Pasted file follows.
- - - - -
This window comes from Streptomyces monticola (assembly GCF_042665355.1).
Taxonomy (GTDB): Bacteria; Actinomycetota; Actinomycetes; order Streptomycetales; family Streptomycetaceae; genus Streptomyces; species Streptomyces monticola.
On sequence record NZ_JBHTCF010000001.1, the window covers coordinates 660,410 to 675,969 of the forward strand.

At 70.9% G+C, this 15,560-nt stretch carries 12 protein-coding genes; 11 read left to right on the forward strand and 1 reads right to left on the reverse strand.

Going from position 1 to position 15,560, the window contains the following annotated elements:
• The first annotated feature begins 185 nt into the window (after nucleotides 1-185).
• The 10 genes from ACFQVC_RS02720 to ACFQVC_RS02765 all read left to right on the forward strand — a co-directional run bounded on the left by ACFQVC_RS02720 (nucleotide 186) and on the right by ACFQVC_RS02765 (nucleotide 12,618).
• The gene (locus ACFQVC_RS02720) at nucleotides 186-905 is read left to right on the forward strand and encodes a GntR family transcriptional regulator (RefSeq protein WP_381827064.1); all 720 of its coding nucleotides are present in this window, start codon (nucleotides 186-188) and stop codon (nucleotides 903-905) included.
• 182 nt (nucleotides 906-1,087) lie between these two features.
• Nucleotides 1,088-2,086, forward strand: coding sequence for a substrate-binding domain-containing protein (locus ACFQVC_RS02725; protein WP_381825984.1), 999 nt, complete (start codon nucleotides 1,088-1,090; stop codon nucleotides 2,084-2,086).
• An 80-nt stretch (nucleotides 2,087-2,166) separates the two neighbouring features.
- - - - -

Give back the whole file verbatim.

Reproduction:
This window comes from Streptomyces monticola (assembly GCF_042665355.1).
Taxonomy (GTDB): Bacteria; Actinomycetota; Actinomycetes; order Streptomycetales; family Streptomycetaceae; genus Streptomyces; species Streptomyces monticola.
On sequence record NZ_JBHTCF010000001.1, the window covers coordinates 660,410 to 675,969 of the forward strand.

At 70.9% G+C, this 15,560-nt stretch carries 12 protein-coding genes; 11 read left to right on the forward strand and 1 reads right to left on the reverse strand.

Going from position 1 to position 15,560, the window contains the following annotated elements:
• The first annotated feature begins 185 nt into the window (after nucleotides 1-185).
• The 10 genes from ACFQVC_RS02720 to ACFQVC_RS02765 all read left to right on the forward strand — a co-directional run bounded on the left by ACFQVC_RS02720 (nucleotide 186) and on the right by ACFQVC_RS02765 (nucleotide 12,618).
• The gene (locus ACFQVC_RS02720) at nucleotides 186-905 is read left to right on the forward strand and encodes a GntR family transcriptional regulator (RefSeq protein WP_381827064.1); all 720 of its coding nucleotides are present in this window, start codon (nucleotides 186-188) and stop codon (nucleotides 903-905) included.
• 182 nt (nucleotides 906-1,087) lie between these two features.
• Nucleotides 1,088-2,086, forward strand: coding sequence for a substrate-binding domain-containing protein (locus ACFQVC_RS02725; protein WP_381825984.1), 999 nt, complete (start codon nucleotides 1,088-1,090; stop codon nucleotides 2,084-2,086).
• An 80-nt stretch (nucleotides 2,087-2,166) separates the two neighbouring features.